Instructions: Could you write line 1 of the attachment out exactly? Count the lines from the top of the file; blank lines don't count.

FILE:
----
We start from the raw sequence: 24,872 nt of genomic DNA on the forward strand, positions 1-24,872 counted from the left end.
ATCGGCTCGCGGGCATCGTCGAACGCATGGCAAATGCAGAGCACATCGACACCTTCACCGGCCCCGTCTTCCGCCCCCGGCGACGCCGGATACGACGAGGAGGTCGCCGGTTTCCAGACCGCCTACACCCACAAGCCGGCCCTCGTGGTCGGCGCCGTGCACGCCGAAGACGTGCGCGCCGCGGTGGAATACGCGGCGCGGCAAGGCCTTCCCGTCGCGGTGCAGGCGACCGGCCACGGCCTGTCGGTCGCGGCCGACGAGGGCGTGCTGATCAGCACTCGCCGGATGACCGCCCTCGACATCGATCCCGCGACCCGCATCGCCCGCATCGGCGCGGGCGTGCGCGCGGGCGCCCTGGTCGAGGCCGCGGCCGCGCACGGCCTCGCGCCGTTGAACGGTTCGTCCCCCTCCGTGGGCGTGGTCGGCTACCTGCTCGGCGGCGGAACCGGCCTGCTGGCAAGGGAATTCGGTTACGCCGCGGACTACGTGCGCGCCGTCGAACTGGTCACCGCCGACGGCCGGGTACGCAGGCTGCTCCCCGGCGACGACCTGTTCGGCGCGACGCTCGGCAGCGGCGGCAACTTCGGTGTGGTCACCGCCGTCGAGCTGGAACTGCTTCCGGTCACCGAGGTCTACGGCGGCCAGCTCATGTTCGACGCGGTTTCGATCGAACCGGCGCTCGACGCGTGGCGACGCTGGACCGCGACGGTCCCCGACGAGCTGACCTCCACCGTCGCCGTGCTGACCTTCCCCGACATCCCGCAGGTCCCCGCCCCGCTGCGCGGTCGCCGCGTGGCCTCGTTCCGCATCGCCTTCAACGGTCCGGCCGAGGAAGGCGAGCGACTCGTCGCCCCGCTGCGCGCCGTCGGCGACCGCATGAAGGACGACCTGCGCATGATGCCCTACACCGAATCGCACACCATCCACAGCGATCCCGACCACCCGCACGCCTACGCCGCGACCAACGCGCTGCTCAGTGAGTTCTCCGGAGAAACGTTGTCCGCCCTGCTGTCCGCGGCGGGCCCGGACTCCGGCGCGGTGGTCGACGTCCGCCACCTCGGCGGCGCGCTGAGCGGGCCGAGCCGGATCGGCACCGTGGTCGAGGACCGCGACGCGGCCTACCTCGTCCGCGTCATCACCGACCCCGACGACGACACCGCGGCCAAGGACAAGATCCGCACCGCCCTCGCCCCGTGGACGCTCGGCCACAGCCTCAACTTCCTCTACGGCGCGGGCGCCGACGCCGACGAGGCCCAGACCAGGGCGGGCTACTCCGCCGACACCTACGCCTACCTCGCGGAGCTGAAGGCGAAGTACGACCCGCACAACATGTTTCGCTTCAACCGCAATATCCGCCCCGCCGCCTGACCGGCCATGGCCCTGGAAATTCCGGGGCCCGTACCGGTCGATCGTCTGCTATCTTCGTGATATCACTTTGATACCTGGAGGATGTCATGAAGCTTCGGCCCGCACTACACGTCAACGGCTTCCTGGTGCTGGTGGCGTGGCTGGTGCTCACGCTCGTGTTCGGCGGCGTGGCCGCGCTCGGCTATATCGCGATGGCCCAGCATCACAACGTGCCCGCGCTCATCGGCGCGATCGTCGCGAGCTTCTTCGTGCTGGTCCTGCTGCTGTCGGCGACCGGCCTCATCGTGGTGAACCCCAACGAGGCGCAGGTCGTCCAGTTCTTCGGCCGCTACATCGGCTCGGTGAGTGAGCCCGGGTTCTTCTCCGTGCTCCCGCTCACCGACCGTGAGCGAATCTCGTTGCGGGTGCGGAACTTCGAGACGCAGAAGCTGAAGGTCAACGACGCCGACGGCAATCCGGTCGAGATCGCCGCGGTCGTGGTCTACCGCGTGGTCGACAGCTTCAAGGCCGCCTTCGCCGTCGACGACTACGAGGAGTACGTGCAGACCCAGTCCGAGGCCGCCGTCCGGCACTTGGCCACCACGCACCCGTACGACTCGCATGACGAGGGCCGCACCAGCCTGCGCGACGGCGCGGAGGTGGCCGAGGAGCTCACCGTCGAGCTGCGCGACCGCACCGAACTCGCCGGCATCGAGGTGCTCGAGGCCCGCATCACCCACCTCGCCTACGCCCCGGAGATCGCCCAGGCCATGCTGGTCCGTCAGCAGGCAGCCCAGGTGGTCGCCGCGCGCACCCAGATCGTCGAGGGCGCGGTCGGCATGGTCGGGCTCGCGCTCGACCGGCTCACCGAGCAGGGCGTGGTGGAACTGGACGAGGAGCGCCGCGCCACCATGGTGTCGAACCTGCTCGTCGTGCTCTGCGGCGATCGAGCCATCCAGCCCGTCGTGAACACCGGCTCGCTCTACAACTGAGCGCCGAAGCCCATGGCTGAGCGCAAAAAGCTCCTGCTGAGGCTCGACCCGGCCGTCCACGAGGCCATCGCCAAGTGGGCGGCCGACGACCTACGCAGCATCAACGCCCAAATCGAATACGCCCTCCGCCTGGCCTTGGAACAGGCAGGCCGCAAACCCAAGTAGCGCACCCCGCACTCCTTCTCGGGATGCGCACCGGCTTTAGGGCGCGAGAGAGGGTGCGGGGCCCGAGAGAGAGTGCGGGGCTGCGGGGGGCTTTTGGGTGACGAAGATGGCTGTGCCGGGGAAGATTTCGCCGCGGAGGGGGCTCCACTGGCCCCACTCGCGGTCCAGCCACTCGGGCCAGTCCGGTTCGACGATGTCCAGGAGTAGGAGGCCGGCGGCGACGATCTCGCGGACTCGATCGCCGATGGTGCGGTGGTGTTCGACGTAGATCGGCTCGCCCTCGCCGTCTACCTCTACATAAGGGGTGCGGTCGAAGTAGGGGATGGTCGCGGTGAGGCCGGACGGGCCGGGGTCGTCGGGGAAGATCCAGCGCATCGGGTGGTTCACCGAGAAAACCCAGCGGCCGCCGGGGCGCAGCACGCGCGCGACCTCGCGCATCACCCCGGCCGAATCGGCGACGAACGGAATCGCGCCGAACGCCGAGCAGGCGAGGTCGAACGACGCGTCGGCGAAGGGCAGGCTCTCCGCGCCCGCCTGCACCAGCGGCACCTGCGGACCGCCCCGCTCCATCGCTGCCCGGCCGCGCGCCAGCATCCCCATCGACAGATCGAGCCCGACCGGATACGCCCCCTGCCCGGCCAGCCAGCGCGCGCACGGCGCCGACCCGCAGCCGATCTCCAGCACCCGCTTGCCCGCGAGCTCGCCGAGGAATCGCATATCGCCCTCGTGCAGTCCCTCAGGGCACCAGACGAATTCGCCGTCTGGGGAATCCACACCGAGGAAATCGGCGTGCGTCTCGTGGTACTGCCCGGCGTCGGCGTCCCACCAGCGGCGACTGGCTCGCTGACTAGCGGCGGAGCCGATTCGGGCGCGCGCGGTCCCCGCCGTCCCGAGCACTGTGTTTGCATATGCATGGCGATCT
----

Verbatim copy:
We start from the raw sequence: 24,872 nt of genomic DNA on the forward strand, positions 1-24,872 counted from the left end.